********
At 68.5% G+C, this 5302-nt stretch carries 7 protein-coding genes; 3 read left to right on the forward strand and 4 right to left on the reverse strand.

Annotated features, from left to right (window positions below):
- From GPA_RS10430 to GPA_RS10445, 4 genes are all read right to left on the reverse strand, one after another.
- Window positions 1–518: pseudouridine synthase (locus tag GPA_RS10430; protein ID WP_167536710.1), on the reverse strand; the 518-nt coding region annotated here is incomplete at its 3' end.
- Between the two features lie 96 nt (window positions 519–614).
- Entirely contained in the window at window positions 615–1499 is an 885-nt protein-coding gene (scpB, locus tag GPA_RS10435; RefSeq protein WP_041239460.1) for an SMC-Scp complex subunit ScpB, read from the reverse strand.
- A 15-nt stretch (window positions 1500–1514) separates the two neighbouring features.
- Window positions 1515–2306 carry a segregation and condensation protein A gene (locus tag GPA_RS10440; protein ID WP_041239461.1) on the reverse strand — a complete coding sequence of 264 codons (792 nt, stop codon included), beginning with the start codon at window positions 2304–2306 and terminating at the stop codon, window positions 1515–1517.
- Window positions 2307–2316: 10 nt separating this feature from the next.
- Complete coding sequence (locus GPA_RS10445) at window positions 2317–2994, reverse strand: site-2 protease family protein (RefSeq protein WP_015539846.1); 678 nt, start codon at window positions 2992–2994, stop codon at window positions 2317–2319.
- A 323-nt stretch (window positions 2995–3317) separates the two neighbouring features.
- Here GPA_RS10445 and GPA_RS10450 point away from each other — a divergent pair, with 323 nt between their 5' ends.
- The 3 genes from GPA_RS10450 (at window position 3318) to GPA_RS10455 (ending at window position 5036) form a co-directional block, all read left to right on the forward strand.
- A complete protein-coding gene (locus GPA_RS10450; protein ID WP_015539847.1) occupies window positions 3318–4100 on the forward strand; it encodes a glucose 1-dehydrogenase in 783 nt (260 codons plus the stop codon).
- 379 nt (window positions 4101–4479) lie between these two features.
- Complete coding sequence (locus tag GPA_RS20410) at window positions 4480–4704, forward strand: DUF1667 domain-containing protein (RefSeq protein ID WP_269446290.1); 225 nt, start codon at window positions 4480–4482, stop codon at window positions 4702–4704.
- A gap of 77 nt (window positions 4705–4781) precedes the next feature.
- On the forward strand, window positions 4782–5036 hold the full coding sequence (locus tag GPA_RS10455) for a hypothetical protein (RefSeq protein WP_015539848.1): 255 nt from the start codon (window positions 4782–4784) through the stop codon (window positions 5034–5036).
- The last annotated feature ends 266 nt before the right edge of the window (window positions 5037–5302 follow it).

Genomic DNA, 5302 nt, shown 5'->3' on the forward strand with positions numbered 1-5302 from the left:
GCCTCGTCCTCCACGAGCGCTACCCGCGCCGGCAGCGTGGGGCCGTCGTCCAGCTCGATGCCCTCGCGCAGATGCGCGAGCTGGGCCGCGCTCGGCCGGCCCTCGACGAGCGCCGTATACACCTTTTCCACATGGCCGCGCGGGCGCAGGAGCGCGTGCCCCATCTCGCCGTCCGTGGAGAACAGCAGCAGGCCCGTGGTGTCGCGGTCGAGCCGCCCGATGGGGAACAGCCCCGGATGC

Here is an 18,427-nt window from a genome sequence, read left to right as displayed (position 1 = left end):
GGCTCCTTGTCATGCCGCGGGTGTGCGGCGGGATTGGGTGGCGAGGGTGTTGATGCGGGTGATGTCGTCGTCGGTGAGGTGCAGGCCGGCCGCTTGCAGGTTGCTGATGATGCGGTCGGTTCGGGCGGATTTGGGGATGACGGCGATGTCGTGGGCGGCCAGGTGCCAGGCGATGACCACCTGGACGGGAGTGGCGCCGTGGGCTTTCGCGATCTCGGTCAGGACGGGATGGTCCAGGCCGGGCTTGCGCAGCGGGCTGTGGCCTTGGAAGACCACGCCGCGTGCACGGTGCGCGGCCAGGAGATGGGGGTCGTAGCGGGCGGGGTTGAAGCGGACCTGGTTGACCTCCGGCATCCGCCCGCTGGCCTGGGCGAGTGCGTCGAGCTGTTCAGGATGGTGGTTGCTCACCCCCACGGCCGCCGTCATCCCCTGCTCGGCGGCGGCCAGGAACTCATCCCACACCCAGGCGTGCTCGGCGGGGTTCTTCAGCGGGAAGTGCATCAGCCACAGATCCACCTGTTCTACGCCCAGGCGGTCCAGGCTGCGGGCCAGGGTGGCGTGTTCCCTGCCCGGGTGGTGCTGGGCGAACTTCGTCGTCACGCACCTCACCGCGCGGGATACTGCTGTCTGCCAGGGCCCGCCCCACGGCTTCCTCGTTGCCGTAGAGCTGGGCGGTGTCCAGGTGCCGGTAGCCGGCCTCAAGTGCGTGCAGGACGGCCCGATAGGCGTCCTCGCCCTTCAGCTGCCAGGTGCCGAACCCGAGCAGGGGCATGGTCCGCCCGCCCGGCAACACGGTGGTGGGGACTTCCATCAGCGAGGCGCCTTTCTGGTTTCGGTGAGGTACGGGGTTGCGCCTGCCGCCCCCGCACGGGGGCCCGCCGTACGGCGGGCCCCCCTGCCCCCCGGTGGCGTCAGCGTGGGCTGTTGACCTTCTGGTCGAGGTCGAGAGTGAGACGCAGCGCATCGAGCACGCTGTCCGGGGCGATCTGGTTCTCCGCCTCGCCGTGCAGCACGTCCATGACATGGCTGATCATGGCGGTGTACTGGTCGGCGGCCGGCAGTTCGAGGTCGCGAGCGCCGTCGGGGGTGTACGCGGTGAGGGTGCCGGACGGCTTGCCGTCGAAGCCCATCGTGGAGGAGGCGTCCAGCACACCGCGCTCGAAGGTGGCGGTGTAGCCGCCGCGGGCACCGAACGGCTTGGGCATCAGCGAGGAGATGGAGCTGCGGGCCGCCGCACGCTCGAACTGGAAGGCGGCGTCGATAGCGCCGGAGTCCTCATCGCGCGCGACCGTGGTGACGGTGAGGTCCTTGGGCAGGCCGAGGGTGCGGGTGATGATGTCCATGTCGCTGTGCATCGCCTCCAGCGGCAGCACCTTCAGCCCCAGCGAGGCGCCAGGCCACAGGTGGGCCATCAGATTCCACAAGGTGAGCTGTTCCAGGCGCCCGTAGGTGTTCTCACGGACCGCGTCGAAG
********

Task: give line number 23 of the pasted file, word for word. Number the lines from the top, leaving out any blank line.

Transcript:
GGCTCCTTGTCATGCCGCGGGTGTGCGGCGGGATTGGGTGGCGAGGGTGTTGATGCGGGTGATGTCGTCGTCGGTGAGGTGCAGGCCGGCCGCTTGCAGGTTGCTGATGATGCGGTCGGTTCGGGCGGATTTGGGGATGACGGCGATGTCGTGGGCGGCCAGGTGCCAGGCGATGACCACCTGGACGGGAGTGGCGCCGTGGGCTTTCGCGATCTCGGTCAGGACGGGATGGTCCAGGCCGGGCTTGCGCAGCGGGCTGTGGCCTTGGAAGACCACGCCGCGTGCACGGTGCGCGGCCAGGAGATGGGGGTCGTAGCGGGCGGGGTTGAAGCGGACCTGGTTGACCTCCGGCATCCGCCCGCTGGCCTGGGCGAGTGCGTCGAGCTGTTCAGGATGGTGGTTGCTCACCCCCACGGCCGCCGTCATCCCCTGCTCGGCGGCGGCCAGGAACTCATCCCACACCCAGGCGTGCTCGGCGGGGTTCTTCAGCGGGAAGTGCATCAGCCACAGATCCACCTGTTCTACGCCCAGGCGGTCCAGGCTGCGGGCCAGGGTGGCGTGTTCCCTGCCCGGGTGGTGCTGGGCGAACTTCGTCGTCACGCACCTCACCGCGCGGGATACTGCTGTCTGCCAGGGCCCGCCCCACGGCTTCCTCGTTGCCGTAGAGCTGGGCGGTGTCCAGGTGCCGGTAGCCGGCCTCAAGTGCGTGCAGGACGGCCCGATAGGCGTCCTCGCCCTTCAGCTGCCAGGTGCCGAACCCGAGCAGGGGCATGGTCCGCCCGCCCGGCAACACGGTGGTGGGGACTTCCATCAGCGAGGCGCCTTTCTGGTTTCGGTGAGGTACGGGGTTGCGCCTGCCGCCCCCGCACGGGGGCCCGCCGTACGGCGGGCCCCCCTGCCCCCCGGTGGCGTCAGCGTGGGCTGTTGACCTTCTGGTCGAGGTCGAGAGTGAGACGCAGCGCATCGAGCACGCTGTCCGGGGCGATCTGGTTCTCCGCCTCGCCGTGCAGCACGTCCATGACATGGCTGATCATGGCGGTGTACTGGTCGGCGGCCGGCAGTTCGAGGTCGCGAGCGCCGTCGGGGGTGTACGCGGTGAGGGTGCCGGACGGCTTGCCGTCGAAGCCCATCGTGGAGGAGGCGTCCAGCACACCGCGCTCGAAGGTGGCGGTGTAGCCGCCGCGGGCACCGAACGGCTTGGGCATCAGCGAGGAGATGGAGCTGCGGGCCGCCGCACGCTCGAACTGGAAGGCGGCGTCGATAGCGCCGGAGTCCTCATCGCGCGCGACCGTGGTGACGGTGAGGTCCTTGGGCAGGCCGAGGGTGCGGGTGATGATGTCCATGTCGCTGTGCATCGCCTCCAGCGGCAGCACCTTCAGCCCCAGCGAGGCGCCAGGCCACAGGTGGGCCATCAGATTCCACAAGGTGAGCTGTTCCAGGCGCCCGTAGGTGTTCTCACGGACCGCGTCGAAG